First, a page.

Yesterday I commented critically on the Roman Catholic teaching on indulgences. One who refuses to accept, or questions, a teaching of the Church on faith or morals may be accused of reliance upon private judgment and failure to submit to the Magisterium or teaching authority of the Church. Two quick observations on this accusation.
First, for many of us private judgment is not merely private, based as it is on consultation with many, many public sources. It is as public as private. Everything I've read over the years from Parmenides on down in the West, the Bible on down in the Near East, and the Upanishads on down in the Far East feeds into my 'private' judgment. So my 'private' judgment is not merely mine as to content inasmuch as it is a collective cultural upshot, albeit processed through my admittedly fallible and limited pate. Though collective as to content, its acceptance by me is of course my sole responsibility.
Second, the party line or official doctrine of any institution is profoundly influenced by the private judgments of individuals. Think of the profound role that St. Augustine played in the development of doctrine. He was a man of powerful will, penetrating intellect, and great personal presence. Imagine going up against him at a theological conference or council.
So the private is not merely private, and the official is not merely official.
Of course, part of the official doctrine of the Roman church is that its pronunciamenti anent faith and morals are guided and directed by the Holy Ghost. (Use of the old phrase, besides chiming nicely with der Heilige Geist, is a way for this conservative to thumb his nose at Vatican II-type innovations which, though some of them may have had some sense, tended to be deleterious in the long run. A meatier question which I ought to take up at some time is the one concerning the upsurge of priestly paederasty after Vatican II: post hoc ergo propter hoc?)
What I have just written may sound as if I am hostile to the Church. I am not. Nor have I ever had any negative experiences with priests, except, perhaps to have been bored by their sermons. All of the ones I have known have been upright, and some exemplars of the virtues they profess. In the main they were manly and admirable men.
I have no time now to discuss the Church's guidance by the third person of the Trinity, except to express some skepticism: if that is so, how could the estimable Ratzinger be followed by the benighted Bergoglio? (Yes, I am aware that there were far, far worse popes than the current one.)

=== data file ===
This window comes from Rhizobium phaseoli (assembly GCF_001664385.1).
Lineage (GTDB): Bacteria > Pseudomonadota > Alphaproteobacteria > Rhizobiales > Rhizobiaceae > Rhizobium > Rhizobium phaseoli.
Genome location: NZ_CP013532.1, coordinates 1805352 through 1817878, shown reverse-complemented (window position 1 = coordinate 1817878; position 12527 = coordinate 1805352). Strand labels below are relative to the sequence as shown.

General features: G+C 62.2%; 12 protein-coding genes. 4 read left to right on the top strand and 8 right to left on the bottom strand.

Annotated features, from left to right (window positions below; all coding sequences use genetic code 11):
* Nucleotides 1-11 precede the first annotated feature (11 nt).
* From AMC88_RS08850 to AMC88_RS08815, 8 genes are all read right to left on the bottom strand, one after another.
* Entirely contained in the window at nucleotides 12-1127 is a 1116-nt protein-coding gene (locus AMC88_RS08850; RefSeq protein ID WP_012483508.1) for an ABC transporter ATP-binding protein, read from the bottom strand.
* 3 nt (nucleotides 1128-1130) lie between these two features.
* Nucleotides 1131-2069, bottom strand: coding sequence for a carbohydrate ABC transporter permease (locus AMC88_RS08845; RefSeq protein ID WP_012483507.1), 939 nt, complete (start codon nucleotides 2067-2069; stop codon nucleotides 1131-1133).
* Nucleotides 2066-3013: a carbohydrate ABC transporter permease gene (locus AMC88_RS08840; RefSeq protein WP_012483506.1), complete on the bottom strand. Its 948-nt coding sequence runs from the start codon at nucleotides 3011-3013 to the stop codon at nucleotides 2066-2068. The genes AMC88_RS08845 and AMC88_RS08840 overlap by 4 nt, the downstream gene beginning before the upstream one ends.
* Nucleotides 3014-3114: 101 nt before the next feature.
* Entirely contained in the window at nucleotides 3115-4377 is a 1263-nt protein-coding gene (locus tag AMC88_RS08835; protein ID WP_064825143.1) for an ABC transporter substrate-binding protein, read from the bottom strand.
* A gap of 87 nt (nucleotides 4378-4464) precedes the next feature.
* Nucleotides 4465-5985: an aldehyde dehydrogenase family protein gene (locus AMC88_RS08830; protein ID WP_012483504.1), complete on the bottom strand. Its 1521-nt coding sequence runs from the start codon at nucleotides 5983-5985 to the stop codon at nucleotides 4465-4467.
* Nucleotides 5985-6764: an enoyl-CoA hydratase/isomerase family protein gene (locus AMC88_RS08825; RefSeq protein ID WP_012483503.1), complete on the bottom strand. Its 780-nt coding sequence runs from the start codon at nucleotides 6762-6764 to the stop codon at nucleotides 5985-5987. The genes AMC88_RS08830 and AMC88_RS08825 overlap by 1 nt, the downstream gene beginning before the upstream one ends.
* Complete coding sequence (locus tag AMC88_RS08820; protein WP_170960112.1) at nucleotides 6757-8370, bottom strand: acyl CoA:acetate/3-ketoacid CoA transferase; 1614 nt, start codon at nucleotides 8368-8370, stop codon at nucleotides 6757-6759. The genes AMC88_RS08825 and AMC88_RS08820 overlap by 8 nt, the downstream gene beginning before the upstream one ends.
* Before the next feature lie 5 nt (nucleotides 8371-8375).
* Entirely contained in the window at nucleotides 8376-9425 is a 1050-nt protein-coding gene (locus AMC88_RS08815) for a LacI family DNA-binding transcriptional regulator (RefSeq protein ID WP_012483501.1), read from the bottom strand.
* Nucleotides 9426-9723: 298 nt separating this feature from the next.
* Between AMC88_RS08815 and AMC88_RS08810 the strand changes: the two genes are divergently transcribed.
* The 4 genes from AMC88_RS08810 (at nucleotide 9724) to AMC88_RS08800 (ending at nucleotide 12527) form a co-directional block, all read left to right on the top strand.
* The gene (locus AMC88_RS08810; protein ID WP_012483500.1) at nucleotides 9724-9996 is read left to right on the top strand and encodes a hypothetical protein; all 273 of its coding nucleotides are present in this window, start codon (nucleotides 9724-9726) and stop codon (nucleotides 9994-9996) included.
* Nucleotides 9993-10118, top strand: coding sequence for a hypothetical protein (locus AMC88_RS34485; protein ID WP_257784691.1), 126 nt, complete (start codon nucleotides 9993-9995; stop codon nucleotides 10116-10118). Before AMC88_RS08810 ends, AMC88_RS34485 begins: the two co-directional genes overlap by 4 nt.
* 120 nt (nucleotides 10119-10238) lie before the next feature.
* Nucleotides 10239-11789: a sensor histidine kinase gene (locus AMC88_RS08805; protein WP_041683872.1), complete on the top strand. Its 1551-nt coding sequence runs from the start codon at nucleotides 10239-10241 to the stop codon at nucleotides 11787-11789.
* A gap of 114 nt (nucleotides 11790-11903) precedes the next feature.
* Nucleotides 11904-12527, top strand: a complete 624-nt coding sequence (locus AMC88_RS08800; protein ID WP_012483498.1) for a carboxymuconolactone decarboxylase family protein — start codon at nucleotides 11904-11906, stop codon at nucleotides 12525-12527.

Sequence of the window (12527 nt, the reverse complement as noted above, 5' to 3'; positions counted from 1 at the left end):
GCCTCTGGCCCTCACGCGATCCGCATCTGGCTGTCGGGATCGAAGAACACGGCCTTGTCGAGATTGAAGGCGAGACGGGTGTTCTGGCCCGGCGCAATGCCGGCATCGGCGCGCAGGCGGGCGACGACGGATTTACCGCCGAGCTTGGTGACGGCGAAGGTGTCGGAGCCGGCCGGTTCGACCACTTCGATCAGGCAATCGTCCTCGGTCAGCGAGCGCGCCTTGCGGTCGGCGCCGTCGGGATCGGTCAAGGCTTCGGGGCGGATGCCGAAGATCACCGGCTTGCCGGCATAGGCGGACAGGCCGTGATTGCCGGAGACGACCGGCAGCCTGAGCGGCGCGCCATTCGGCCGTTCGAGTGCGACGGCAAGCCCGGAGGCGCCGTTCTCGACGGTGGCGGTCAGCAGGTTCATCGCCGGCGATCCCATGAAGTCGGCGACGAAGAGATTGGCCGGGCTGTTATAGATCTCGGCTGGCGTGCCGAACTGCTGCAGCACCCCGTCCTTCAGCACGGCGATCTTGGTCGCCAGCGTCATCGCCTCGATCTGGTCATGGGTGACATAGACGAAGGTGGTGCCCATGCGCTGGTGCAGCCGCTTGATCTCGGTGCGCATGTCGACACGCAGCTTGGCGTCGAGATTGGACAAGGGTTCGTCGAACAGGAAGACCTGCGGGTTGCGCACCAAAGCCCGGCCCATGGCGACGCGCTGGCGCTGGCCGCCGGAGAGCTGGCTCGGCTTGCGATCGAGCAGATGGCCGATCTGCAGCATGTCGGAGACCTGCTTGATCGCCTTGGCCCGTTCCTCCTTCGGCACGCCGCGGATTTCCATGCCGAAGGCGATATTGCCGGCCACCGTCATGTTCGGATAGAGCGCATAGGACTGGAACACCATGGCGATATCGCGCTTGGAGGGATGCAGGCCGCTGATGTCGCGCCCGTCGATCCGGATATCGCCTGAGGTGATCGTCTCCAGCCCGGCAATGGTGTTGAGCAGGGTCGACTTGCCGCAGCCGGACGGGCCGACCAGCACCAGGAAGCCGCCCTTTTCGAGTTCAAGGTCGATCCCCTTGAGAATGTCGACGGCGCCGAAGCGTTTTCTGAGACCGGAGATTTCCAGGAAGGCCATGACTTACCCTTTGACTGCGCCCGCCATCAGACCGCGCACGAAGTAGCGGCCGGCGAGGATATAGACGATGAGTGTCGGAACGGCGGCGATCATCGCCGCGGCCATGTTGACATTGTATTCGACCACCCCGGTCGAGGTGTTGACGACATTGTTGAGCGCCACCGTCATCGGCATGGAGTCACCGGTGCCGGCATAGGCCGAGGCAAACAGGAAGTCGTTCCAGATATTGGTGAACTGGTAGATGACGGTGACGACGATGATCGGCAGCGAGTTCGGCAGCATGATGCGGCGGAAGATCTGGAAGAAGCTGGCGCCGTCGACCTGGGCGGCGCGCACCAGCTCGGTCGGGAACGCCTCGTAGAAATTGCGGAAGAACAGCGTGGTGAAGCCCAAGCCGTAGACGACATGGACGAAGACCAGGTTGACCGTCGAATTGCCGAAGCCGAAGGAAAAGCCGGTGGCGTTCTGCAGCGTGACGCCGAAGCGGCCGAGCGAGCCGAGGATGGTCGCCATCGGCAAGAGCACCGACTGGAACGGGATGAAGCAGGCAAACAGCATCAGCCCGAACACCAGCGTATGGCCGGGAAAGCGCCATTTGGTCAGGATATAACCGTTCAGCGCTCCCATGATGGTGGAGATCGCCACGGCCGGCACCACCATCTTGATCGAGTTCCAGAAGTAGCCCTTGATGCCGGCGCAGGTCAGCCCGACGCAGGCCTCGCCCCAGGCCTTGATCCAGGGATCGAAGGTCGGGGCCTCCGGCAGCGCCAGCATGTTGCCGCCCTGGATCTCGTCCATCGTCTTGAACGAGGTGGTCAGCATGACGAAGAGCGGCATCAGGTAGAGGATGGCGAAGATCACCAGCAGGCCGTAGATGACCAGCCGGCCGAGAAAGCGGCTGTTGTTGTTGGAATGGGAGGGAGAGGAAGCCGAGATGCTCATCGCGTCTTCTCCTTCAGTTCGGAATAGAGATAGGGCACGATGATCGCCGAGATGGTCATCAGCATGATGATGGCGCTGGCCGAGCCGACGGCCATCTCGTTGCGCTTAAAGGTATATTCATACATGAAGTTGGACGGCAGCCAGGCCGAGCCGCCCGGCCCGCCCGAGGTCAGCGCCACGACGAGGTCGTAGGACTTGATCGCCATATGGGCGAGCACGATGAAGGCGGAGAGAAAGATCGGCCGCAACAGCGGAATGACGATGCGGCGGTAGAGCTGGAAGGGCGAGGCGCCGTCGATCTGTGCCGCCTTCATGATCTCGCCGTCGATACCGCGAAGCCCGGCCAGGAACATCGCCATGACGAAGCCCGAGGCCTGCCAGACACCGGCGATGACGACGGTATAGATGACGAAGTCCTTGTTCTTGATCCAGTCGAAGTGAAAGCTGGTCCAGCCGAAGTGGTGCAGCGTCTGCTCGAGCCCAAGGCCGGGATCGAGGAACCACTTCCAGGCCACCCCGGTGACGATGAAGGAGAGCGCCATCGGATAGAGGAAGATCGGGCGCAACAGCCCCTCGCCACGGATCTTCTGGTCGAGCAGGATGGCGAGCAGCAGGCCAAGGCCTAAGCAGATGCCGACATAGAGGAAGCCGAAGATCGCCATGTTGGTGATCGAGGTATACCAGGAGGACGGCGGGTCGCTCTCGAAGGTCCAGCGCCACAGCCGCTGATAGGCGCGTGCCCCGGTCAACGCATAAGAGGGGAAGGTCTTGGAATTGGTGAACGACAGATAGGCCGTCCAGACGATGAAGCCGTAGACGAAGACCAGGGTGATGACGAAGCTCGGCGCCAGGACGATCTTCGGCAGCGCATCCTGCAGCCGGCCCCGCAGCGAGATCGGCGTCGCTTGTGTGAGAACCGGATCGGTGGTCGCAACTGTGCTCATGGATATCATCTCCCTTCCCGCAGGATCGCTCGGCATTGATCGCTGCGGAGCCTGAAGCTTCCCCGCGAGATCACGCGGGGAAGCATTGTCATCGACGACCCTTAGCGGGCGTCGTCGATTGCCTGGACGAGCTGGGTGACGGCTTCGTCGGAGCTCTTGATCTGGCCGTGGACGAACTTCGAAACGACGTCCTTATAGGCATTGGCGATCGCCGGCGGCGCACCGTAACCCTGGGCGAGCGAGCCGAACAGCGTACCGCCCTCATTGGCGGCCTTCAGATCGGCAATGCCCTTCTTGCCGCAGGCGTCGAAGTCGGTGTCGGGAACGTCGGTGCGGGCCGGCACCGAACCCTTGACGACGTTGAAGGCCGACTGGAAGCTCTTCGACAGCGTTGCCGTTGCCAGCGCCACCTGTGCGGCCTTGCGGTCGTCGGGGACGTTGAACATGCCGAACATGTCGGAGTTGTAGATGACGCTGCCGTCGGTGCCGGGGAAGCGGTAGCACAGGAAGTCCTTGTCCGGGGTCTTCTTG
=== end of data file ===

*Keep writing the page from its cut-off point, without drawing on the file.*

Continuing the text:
Of course, I have just, once again, delivered my private judgment. But, once again, it is not merely private inasmuch as it is based on evidence and argument: I am not merely emoting in the manner of a liberal such as Bergoglio when he emoted, in response to the proposed Great Wall of Trump, that nations need bridges, not walls. Well, then, Vatican City needs bridges not walls the better to allow jihadis easy access for their destructive purposes. Mercy and appeasement even unto those who would wipe Christianity from the face of the earth, and are in process of doing so.
But how can my judgment, even if not merely private, carry any weight, even for me, when it contradicts the Magisterium, the Church's teaching authority, when we understand the source and nature of this authority? ('Magisterium' from L. magister, teacher.)
By the Magisterium we mean the teaching office of the Church. It consists of the Pope and Bishops. Christ promised to protect the teaching of the Church : "He who hears you, hears me; he who rejects you rejects me, he who rejects me, rejects Him who sent me" (Luke 10. 16). Now of course the promise of Christ cannot fail: hence when the Church presents some doctrine as definitive or final, it comes under this protection, it cannot be in error; in other words, it is infallible.
In a nutshell: God in Christ founded the Roman church upon St. Peter, the first pope, as upon a rock. The legitimate succession culminates in Pope Francis. The Roman church as the one true holy and apostolic church teaches with divine authority and thus infallibly. Hence its teaching on indulgences not only cannot be incorrect, it cannot even be reasonably questioned. So who am I to -- in effect -- question God himself?
Well, it is obvious that if I disagree with God, then I am wrong. But if a human being, or a group of human beings, no matter how learned, no matter how saintly, claims to be speaking with divine authority, and thus infallibly, then I have excellent reason to be skeptical. How do I know that they are not, in a minor or major way, schismatics diverging from the true teaching, the one Christ promised to protect? Maybe it was some version of Eastern Orthodoxy that Christ had in mind as warranting his protection.
These and other questions legitimately arise in the vicinity of what Josiah Royce calls the Religious Paradox.